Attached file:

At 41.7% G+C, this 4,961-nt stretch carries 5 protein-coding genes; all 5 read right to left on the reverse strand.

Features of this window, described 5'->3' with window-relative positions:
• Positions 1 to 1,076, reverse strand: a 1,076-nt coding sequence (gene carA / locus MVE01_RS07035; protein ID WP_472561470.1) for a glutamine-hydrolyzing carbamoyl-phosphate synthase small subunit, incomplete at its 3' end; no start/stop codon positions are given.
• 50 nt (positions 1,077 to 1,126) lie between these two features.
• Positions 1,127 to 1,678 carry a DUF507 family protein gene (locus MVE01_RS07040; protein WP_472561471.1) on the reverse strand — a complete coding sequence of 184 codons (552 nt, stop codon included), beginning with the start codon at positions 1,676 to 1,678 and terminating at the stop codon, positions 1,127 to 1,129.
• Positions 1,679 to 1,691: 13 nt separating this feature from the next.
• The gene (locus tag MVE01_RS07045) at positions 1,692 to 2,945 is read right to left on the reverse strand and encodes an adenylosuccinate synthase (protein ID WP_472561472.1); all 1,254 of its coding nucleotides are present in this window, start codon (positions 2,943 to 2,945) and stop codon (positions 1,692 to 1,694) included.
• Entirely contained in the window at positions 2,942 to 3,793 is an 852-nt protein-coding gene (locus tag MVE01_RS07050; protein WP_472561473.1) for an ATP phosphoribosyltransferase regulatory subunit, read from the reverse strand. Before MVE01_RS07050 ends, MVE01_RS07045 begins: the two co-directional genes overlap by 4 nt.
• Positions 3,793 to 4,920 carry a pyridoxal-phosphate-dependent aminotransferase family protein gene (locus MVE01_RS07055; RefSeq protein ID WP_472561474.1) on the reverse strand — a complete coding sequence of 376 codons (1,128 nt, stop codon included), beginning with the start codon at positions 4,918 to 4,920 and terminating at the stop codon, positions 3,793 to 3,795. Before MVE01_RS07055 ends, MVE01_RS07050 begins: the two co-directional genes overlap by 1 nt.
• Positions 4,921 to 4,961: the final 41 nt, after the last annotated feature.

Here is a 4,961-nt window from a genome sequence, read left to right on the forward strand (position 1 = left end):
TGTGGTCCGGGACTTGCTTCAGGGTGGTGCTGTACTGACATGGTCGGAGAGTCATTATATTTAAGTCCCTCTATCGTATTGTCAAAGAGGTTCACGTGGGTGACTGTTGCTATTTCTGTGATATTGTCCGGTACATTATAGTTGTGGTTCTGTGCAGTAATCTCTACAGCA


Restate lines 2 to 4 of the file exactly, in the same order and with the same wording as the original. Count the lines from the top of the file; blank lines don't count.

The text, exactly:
Features of this window, described 5'->3' with window-relative positions:
• Positions 1 to 1,076, reverse strand: a 1,076-nt coding sequence (gene carA / locus MVE01_RS07035; protein ID WP_472561470.1) for a glutamine-hydrolyzing carbamoyl-phosphate synthase small subunit, incomplete at its 3' end; no start/stop codon positions are given.
• 50 nt (positions 1,077 to 1,126) lie between these two features.